A two-year independent research project into the Crown Prosecution Service (CPS) has found that while black defendants appear to be more harshly treated than their white counterparts in the criminal justice system, prosecutors are too willing to drop ‘race charges’.
Experience of the criminal justice system
The research by Gus John Associates, which examined 12,913 files finalised between September 2000 and August 2001, revealed that African Caribbean and Asian defendants are more likely to be acquitted than white defendants – which suggests that they are being unnecessarily charged. The CPS is more likely to object to bail for both male and female African Caribbeans (13.2%) as compared with Whites (9%) and likely to object to bail on the basis that African Caribbeans are likely ‘to obstruct justice’. In cases which can be tried by magistrates or juries, African Caribbeans are most likely to opt for jury trial. More cases against African Caribbean defendants are discontinued on review, which suggests that they are being charged inappropriately by the police.
Prosecuting ‘race crimes’
For the first time the evidence has emerged to back up the experience of community-based racial attacks monitoring groups that, despite the experience of the Stephen Lawrence case, the system is still failing victims of racial violence. Although the police are now obliged to log all racial incidents, they do not appear to always recognise the racial dimension of crimes when carrying out investigations before forwarding cases to the CPS. And the CPS prosecutors can compound the problem by discontinuing race cases ‘for lack of evidence’ or allowing the racially aggravated element in a charge to be plea bargained away, something expressly warned against in the Macpherson Report. (The possibility of charging someone with an additional ‘racially aggravated’ offence to the initial main offence was included in the 1998 Crime and Disorder Act.)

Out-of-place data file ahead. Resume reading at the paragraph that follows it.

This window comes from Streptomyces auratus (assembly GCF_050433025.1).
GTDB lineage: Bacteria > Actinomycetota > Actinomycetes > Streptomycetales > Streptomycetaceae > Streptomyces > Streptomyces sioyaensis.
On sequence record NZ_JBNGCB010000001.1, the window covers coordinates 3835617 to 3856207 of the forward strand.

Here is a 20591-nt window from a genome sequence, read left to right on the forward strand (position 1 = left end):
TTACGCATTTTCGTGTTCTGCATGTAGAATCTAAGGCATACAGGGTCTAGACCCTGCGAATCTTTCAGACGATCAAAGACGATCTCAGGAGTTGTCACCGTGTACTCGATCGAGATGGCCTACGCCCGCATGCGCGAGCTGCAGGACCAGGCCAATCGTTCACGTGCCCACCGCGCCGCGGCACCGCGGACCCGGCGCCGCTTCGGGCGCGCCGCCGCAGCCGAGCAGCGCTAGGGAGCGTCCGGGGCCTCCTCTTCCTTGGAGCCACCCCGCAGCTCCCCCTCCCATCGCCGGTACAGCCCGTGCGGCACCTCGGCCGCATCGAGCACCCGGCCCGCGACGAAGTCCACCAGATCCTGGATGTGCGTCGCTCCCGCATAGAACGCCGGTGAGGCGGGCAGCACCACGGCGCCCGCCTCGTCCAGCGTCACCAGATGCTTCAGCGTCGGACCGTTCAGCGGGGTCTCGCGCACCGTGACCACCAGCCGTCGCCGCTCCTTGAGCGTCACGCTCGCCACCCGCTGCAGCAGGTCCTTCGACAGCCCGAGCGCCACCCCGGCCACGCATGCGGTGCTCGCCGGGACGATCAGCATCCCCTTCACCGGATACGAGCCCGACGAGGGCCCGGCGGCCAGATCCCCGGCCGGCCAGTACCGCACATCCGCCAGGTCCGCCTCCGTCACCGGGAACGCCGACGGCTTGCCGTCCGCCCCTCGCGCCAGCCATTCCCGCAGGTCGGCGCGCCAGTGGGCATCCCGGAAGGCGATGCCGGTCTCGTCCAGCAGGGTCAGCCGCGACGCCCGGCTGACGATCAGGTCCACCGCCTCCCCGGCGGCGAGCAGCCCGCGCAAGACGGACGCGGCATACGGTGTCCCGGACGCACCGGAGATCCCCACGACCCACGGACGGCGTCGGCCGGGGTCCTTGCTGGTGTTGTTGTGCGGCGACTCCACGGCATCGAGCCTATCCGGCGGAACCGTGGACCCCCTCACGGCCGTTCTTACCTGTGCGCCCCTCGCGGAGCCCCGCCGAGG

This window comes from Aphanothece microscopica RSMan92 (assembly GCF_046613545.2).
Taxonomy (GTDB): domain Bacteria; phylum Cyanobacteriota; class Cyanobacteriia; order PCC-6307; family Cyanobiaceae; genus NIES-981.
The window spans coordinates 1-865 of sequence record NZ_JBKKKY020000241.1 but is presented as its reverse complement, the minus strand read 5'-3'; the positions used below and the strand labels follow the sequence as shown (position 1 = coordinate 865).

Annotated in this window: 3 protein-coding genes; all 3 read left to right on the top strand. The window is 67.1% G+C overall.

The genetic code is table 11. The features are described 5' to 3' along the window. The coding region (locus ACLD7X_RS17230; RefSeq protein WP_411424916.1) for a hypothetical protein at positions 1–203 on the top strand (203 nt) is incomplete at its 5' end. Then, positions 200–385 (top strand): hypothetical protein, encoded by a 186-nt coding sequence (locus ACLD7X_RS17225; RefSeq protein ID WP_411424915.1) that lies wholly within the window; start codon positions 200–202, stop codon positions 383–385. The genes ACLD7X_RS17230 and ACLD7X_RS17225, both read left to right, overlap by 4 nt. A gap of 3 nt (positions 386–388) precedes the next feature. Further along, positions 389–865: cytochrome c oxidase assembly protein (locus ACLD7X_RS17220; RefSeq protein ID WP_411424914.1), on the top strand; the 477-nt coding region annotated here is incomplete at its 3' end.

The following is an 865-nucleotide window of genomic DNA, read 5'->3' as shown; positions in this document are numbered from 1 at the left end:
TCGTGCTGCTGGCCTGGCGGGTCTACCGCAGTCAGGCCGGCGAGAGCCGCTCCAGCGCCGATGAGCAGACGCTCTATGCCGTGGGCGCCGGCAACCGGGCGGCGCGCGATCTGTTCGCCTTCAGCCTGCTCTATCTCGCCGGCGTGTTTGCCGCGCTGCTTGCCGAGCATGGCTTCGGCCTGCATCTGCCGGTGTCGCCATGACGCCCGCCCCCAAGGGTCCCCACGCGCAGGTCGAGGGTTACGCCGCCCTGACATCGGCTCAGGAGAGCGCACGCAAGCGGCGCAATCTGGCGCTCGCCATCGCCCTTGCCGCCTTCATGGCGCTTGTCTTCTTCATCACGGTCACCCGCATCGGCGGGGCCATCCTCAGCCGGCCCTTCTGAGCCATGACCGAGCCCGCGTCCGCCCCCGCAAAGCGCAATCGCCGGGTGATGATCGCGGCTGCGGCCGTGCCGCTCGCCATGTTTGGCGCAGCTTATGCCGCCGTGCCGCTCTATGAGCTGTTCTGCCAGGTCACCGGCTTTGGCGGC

Of 12,913 cases examined in the research, 651 had an identifiable ‘racial dimension’. The majority (63%) of defendants were white and of the victims 19.5% were African Caribbean and 39.1% Asian. The report examined 46 cases in depth and made observations from viewing the files on the way both the police and the CPS had handled these cases.
They report on
- the general failure on the part of the police and the CPS to properly acknowledge and/or record racial aggravation in the 46 cases (41.1%) even when there was clear evidence to have reached such a judgement.
- the acceptance of a lesser charge (which did not include the racially aggravated element) by both the police and the CPS (34.5%).
- the CPS downgrading a number of racially aggravated offences put forward by the police (23.8%).
On the police
- In 19 cases the police failed to recognise racial aggravation was involved, despite there being evidence to the contrary from the victim and, on one occasion, from the perpetrator. In 10 cases the victim provided clear evidence and the police took no notice.
On the CPS